Zero Tolerance For Hard Core Driving OffendersTransport
The new Land Transport Act 1998 shows the Government has 'zero tolerance' for hardcore driving offenders, Transport Minister Maurice Williamson said today.
The Act introduces tough new sanctions that Police can use at the roadside against drivers who drink or speed excessively. Penalties available to the courts will also be strengthened, and repeat offenders will face higher maximum penalties in future.
Parliament has passed the Land Transport Bill 1998 through all its stages.
"Although the road toll has dropped considerably in the past ten years, New Zealanders cannot afford to be complacent about road safety," the Minister said.
"There are still offenders who persist in high-risk driving behaviour, despite the very successful enforcement and education campaigns that have been introduced in recent years.
It is these offenders who are the target of the new legislation, which has three central components.
Firstly, it contains a new type of sanction allowing the Police to deal immediately with drivers who are caught with more than twice the legal alcohol limit, or who exceed the speed limit by more than 50 kilometres per hour.
The Act empowers Police to immediately suspend these drivers' licences for 28 days, with no grounds of appeal other than for wrong identification of the driver or incorrect Police procedures. Drivers whose licences are suspended will still face prosecution and further penalties through the courts.
The second group targeted is disqualified and repeat unlicensed drivers. At present, disqualified driving is the second largest type of traffic offence dealt with by the courts each year, resulting in about 11 000 convictions on average each year.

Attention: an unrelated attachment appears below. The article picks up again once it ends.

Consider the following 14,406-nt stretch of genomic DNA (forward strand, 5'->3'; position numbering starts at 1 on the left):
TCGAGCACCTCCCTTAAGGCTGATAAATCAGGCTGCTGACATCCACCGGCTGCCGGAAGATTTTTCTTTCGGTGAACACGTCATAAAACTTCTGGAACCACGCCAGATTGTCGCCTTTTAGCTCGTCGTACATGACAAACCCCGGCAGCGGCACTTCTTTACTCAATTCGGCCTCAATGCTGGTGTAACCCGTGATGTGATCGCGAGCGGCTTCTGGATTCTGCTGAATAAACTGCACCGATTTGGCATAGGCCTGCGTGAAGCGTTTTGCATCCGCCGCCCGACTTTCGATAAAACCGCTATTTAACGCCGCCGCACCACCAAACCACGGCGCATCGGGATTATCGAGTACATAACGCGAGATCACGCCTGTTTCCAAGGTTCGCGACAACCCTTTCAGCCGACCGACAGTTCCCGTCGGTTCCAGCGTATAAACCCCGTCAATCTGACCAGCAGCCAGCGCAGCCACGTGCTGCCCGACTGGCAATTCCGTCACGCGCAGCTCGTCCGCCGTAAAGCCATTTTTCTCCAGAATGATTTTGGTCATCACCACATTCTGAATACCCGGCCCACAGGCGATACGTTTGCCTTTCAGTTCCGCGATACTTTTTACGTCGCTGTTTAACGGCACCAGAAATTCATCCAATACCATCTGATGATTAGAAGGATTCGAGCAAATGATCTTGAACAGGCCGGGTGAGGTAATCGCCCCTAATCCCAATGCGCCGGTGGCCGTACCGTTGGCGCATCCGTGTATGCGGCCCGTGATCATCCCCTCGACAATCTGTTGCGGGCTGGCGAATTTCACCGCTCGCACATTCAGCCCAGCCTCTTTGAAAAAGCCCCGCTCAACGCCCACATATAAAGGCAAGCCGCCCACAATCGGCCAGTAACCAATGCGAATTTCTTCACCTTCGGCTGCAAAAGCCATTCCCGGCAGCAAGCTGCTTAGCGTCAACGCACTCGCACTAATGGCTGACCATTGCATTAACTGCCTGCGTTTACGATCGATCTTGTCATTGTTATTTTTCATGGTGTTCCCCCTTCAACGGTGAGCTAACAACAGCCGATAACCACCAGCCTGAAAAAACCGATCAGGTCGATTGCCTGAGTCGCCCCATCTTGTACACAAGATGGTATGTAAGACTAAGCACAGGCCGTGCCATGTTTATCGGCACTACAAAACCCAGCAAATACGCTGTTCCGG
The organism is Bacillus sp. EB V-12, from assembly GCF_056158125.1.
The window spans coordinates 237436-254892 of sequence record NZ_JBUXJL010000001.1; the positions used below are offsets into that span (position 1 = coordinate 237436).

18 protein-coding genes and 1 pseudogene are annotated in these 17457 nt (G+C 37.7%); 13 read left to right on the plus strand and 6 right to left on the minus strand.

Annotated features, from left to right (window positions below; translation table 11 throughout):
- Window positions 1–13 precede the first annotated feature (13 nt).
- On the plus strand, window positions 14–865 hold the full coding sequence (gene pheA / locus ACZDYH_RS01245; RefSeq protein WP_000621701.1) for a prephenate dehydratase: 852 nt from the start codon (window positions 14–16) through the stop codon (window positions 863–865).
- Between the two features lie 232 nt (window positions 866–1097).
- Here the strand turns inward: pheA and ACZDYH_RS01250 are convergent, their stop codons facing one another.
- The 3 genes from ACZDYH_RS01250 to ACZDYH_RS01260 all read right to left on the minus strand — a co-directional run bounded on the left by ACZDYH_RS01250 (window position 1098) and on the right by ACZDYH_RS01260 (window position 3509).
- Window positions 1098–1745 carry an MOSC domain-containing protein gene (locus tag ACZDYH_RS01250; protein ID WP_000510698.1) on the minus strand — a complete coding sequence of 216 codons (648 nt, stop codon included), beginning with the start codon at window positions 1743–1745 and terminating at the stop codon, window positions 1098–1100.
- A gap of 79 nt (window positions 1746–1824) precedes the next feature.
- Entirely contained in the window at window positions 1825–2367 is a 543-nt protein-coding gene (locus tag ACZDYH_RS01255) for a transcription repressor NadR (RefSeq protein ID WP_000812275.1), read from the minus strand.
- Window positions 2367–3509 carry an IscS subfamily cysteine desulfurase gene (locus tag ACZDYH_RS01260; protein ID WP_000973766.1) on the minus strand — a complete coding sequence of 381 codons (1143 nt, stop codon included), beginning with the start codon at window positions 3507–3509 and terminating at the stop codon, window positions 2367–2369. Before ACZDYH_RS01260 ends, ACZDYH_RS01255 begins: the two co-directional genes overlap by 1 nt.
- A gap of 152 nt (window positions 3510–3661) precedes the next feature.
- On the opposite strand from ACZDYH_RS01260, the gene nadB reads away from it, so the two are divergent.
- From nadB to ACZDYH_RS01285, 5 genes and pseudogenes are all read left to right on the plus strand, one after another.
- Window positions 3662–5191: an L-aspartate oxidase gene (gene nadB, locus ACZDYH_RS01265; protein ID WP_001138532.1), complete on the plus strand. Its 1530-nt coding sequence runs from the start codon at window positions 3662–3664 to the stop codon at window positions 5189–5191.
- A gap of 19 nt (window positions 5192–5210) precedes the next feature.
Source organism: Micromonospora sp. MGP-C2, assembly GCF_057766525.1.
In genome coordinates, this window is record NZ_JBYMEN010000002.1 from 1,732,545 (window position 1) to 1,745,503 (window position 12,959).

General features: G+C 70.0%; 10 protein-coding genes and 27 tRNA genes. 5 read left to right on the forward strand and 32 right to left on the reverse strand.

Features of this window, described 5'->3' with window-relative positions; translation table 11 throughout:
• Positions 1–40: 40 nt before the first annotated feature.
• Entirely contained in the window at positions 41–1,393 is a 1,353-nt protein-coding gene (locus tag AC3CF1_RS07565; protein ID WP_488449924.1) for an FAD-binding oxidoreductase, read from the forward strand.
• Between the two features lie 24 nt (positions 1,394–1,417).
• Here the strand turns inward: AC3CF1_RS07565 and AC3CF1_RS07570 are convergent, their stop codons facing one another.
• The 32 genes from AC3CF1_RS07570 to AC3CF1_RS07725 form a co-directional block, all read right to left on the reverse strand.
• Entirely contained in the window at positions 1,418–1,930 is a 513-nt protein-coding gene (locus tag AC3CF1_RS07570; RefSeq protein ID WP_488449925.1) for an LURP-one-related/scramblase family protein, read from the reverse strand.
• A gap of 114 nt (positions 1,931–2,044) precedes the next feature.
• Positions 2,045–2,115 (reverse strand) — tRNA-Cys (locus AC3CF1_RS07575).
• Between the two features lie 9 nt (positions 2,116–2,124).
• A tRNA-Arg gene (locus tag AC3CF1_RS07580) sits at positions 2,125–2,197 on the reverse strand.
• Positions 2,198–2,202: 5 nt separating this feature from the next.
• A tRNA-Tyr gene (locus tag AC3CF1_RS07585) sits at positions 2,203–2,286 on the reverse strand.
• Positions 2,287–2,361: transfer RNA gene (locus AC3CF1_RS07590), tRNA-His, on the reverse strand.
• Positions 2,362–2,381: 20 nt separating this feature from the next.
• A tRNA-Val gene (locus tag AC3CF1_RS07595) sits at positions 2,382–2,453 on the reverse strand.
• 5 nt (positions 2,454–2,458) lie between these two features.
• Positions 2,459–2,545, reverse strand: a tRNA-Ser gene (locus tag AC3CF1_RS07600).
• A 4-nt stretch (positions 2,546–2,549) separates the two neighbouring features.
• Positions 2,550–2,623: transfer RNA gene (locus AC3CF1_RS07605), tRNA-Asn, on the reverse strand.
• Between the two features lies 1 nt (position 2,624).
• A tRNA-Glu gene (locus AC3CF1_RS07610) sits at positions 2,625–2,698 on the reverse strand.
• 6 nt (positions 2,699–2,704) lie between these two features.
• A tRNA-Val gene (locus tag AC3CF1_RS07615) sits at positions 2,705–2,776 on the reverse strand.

When a disqualified or repeat unlicensed driver is pulled over, the Police can immediately impound the vehicle that they are driving for 28 days, whether they own it or not. The driver will have to pay for towing and storage before the car can be recovered. Prosecution will still follow and once again, hardship will not be grounds for an appeal.
"This ensures that the inconvenience and cost of unacceptable driving behaviour is suffered by the individual responsible and not the taxpayer," said Mr Williamson.
Finally, the Land Transport Act contains several safety-focused modifications to the present licensing regime, including the introduction of photographic licences so the Police can accurately identify the driver of any vehicle they stop.
The changeover to the new licensing system will begin in May 1999. The new licences, which have a ten-year lifespan, will cost less than $30 for people who already have a licence and $48 for people getting their licence for the first time.
"Photographic licences are used in all developed countries. They make it much more difficult for disqualified or unlicensed drivers to give the Police false information, and reassure the majority of law-abiding drivers that no one else is using their licence," the Minister said.
"Over 80 per cent of New Zealanders support having a photographic licence. It is important to see it in the context of the Act's wider safety goals which are aimed at ridding our roads of the hard core offenders.
"We have got to take tough measures to get the road toll down. We have made progress, but not enough. Too many of our people are being killed on the road.
"This legislation is a breakthrough for all New Zealanders," Mr Williamson said.